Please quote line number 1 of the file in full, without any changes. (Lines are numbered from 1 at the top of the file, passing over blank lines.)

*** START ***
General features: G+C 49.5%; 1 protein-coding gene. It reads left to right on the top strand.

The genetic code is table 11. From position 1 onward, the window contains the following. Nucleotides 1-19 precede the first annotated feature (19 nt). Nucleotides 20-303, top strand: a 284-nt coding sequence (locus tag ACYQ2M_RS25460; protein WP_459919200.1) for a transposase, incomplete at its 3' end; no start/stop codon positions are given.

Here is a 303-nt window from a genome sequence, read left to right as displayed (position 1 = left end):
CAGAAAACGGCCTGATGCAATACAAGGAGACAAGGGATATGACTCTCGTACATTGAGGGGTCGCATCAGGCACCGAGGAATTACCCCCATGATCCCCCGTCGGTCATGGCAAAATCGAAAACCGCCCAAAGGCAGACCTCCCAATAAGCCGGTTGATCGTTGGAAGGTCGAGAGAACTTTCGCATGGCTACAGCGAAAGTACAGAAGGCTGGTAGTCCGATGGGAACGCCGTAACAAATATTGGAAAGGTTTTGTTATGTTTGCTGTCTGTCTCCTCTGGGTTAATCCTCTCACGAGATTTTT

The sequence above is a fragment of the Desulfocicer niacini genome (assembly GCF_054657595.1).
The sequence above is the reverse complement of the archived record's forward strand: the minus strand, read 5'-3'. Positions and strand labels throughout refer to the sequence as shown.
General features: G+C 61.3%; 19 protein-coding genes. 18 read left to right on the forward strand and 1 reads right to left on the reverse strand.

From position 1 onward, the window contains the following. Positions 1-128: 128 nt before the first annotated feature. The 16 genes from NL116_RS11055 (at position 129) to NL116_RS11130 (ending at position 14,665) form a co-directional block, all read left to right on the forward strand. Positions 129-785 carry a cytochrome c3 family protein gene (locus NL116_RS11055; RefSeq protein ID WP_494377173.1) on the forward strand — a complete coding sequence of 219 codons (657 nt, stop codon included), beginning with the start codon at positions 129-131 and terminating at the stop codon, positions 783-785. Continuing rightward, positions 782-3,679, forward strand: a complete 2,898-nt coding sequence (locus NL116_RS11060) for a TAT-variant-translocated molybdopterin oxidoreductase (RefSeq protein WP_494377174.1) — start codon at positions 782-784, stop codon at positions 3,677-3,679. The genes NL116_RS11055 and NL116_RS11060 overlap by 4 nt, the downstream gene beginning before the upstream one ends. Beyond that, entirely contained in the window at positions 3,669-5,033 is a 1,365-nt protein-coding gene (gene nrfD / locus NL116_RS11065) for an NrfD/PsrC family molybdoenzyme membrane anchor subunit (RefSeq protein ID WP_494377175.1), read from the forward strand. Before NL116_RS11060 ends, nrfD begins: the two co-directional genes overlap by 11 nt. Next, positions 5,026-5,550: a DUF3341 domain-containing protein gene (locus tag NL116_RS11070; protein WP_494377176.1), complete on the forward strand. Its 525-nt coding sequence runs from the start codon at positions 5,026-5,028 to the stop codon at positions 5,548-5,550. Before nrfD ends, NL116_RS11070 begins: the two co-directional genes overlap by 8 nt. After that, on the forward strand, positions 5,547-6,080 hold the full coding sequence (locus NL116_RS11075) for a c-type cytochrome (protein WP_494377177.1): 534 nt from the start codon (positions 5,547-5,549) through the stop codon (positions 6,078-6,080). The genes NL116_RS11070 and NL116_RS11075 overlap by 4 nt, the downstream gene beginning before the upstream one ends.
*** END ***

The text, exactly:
General features: G+C 49.5%; 1 protein-coding gene. It reads left to right on the top strand.